Affordable Muscle: 1969 Corvette Stingray

Usually, when we see a C3 Corvette in nice driveable shape, most car enthusiasts (myself included) think that it’s way out of reach in today’s muscle car market. However, in this case, those people would be incorrect. Don’t believe me? Read on to learn more about this ’69 Stingray that’s listed here on craigslist near Ludlow, Massachusetts. Our reader Peter R. found it and suggested it to us

In the late 1960s, the sports car scene was all about go-fast, and the bigger engine was always better, so to have a lower-model was not as cool as a big engine with creature comforts and crazy power. The 1969 Corvette could be had with a number of different options, with a higher-end price tag than most cars of its time, and most people who bought them wouldn’t have been caught dead in a SMALLblock car!

So, for this particular car, we are told that it was originally a 350/350, which is to say 350 cubic inches displacement with 350 horsepower, but they don’t tell us what’s in it now. This one has the four-speed manual gearbox, and we’re told that is has had the gas tank, tires, and convertible top replaced. The odometer allegedly stopped working at 50,000 but we’re not told how long ago that happened. From the looks of it, though, it is indeed in rather nice driver condition, needing interior and paint work if the next owner wanted it to really stand out.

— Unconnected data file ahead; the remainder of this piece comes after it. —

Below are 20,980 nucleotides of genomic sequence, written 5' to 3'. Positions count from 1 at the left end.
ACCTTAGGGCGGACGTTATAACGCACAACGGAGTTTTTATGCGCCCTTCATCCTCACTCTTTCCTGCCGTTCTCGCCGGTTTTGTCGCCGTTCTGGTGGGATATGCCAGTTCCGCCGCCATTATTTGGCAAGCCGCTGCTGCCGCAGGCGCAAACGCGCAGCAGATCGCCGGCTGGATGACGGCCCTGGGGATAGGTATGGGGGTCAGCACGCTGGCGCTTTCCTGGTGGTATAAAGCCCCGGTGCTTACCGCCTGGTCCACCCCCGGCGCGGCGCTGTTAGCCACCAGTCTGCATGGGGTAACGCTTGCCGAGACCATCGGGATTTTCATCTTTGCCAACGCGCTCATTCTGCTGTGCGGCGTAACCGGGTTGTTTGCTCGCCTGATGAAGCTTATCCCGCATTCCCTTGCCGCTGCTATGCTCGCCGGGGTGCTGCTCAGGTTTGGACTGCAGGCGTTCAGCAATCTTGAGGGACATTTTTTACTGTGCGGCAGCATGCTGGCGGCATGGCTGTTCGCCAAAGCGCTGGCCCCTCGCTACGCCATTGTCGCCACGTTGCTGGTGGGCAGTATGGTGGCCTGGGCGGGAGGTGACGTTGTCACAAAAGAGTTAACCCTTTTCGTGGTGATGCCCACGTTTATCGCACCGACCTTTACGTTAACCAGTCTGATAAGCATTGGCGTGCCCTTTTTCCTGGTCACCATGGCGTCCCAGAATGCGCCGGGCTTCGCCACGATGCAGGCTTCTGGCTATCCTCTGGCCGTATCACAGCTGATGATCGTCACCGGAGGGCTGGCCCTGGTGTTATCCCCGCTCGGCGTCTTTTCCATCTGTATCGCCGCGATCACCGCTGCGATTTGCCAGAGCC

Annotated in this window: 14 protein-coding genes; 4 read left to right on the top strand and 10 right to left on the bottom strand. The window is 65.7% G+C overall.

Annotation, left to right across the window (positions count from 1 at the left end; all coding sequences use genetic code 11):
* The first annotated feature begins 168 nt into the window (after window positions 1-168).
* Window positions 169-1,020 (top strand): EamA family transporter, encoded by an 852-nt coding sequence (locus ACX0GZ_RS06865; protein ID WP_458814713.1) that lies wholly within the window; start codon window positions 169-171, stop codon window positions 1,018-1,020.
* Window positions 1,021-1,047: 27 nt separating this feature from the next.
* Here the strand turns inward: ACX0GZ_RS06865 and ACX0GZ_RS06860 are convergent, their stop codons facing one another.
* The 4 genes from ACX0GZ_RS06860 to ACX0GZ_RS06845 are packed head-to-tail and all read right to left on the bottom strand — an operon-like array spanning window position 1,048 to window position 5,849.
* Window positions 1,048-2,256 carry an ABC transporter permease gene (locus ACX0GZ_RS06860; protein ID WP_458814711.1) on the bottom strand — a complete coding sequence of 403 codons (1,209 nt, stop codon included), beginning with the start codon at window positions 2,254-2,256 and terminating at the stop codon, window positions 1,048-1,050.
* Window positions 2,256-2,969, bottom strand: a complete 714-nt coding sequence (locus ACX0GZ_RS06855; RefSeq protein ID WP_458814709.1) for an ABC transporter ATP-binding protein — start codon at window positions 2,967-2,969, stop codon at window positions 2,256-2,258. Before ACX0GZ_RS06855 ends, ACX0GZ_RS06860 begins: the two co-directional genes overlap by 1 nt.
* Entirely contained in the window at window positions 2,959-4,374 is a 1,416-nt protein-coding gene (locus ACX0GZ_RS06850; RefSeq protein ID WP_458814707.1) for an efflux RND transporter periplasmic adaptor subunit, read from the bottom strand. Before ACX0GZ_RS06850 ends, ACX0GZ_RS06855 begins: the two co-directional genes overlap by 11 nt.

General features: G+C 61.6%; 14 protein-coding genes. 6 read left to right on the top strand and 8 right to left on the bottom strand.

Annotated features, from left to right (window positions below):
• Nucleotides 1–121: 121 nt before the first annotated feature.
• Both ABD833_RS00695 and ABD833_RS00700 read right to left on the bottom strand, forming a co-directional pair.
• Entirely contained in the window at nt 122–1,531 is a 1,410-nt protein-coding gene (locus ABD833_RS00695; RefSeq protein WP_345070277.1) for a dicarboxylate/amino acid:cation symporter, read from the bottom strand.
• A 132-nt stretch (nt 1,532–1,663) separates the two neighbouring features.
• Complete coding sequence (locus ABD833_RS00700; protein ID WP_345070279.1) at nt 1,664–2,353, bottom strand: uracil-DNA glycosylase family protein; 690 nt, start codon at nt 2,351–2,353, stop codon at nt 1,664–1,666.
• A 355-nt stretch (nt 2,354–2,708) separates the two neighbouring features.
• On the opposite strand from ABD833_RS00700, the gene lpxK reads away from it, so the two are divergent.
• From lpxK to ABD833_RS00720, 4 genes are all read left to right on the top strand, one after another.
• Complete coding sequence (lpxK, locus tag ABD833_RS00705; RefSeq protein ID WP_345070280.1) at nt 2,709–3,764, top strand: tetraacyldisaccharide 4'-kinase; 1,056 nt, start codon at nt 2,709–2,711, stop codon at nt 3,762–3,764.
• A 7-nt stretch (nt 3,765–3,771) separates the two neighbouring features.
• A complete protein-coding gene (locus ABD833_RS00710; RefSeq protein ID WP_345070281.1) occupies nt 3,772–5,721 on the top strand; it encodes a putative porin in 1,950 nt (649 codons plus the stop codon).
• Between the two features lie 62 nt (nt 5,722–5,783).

In a way, it’s fitting that this car has come up for sale on the exact 50th anniversary of Woodstock music festival. These were the cars that many of those festival-goers secretly wanted to own someday, and now here’s one that even a modern young adult could theoretically afford to buy and keep. It’s in nice enough shape that you could be proud to have it at shows and cars-n-coffee meets, but you wouldn’t be sad if one of those coffees accidentally spilled on the carpets. I myself would seriously consider purchasing this car right now, if I didn’t have certain other surprise expenses related to my current daily driver. What do YOU think of it? Am I crazy to suggest that $15,500 is “affordable”? Are you a young person who could afford to buy this car? Let me know in the Comments!

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Comments

  1. Mike Ramsey

    I’m not even a Corvette guy, and I would consider this car as a weekend driver.

    9
  2. stillrunners

    Thinkin’ with you – kinda looks priced right -anyone close enough to check it out ?

    1
  3. Corvettejamie

    Nice car. Last year for black until 76. It being in Massachusetts, you have to wonder about the condition of the birdcage, and if the vacuum system is up to par. Also if the factory alarm works. Do all the fiber optics work? And IF it’s a 350, would be easy to cool. Nice find. Good luck to the new owner.

    4
    • Frank Sumatra

      No black available in 1976.

      • Corvettejamie

        1977. Sorry for the mix up

      • Frank Sumatra

        No worries. I obviously have too much time on my hands here in the County Jail.

        1
  4. Curtis

    Nice to see one without a luggage rack as personally I think they are awful. Wish this car was in the Midwest as I would be checking it out.

    1
  5. TimM

    If $15,500 is all they want!! I’ll take it!!!

    4
  6. Troy s